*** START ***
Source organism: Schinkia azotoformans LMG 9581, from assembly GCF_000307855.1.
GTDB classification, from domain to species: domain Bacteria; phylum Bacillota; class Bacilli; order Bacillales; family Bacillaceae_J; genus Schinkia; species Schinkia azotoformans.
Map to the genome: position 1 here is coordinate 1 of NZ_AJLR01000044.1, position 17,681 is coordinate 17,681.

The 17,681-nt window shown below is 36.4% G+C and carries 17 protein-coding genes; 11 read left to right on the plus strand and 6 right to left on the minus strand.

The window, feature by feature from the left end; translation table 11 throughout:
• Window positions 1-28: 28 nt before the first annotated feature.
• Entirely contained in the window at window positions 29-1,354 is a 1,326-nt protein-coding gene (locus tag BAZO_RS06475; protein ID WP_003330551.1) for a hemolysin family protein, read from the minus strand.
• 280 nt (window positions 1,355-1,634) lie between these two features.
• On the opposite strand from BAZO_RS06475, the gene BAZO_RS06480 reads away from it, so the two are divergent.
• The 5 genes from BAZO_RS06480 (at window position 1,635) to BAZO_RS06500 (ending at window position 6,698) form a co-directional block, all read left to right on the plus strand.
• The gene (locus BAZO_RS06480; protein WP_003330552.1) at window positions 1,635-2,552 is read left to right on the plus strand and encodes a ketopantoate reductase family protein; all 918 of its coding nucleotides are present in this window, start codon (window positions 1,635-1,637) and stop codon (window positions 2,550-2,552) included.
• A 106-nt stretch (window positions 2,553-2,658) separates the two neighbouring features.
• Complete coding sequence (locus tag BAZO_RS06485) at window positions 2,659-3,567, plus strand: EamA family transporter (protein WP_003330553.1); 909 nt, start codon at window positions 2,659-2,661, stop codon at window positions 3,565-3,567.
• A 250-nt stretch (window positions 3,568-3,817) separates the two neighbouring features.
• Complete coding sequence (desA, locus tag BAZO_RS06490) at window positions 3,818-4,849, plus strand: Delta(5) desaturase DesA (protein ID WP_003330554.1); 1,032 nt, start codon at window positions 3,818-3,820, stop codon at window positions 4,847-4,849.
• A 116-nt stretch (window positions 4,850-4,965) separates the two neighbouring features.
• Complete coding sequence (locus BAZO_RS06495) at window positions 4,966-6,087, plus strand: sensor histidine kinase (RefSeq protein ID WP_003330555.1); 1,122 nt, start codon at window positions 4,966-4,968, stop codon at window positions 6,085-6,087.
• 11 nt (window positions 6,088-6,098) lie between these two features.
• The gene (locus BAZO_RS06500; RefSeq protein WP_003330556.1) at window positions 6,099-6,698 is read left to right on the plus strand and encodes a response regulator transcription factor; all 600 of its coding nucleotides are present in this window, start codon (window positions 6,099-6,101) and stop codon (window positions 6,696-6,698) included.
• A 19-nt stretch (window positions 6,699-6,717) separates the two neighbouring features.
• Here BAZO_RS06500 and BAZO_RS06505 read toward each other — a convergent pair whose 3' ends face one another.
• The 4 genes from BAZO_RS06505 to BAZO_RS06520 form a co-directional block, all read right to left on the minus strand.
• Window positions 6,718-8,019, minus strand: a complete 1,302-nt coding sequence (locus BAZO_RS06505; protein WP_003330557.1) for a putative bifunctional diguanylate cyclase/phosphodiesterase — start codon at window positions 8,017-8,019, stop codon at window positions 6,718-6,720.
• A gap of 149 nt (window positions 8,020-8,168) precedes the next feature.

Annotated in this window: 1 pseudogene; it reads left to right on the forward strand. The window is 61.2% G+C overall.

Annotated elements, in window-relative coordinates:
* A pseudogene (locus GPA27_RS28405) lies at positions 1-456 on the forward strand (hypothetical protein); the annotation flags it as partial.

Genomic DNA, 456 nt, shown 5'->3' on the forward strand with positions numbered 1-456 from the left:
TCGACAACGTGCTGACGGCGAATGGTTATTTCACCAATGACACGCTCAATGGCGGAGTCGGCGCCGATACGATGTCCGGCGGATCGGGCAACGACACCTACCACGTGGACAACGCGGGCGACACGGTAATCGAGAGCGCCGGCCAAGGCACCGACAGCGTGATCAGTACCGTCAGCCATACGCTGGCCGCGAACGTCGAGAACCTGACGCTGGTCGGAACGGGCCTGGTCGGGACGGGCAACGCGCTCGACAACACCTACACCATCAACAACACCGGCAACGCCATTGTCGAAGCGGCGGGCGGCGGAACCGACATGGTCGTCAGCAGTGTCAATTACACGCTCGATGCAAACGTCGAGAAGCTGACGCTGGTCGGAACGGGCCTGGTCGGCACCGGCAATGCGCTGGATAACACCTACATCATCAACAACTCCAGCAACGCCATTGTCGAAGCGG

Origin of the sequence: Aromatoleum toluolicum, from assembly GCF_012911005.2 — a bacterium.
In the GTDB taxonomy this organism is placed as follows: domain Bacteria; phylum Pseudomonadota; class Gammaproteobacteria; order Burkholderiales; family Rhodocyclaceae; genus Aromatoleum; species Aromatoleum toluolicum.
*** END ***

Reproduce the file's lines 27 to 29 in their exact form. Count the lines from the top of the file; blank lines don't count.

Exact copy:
* A pseudogene (locus GPA27_RS28405) lies at positions 1-456 on the forward strand (hypothetical protein); the annotation flags it as partial.

Genomic DNA, 456 nt, shown 5'->3' on the forward strand with positions numbered 1-456 from the left:
TCGACAACGTGCTGACGGCGAATGGTTATTTCACCAATGACACGCTCAATGGCGGAGTCGGCGCCGATACGATGTCCGGCGGATCGGGCAACGACACCTACCACGTGGACAACGCGGGCGACACGGTAATCGAGAGCGCCGGCCAAGGCACCGACAGCGTGATCAGTACCGTCAGCCATACGCTGGCCGCGAACGTCGAGAACCTGACGCTGGTCGGAACGGGCCTGGTCGGGACGGGCAACGCGCTCGACAACACCTACACCATCAACAACACCGGCAACGCCATTGTCGAAGCGGCGGGCGGCGGAACCGACATGGTCGTCAGCAGTGTCAATTACACGCTCGATGCAAACGTCGAGAAGCTGACGCTGGTCGGAACGGGCCTGGTCGGCACCGGCAATGCGCTGGATAACACCTACATCATCAACAACTCCAGCAACGCCATTGTCGAAGCGG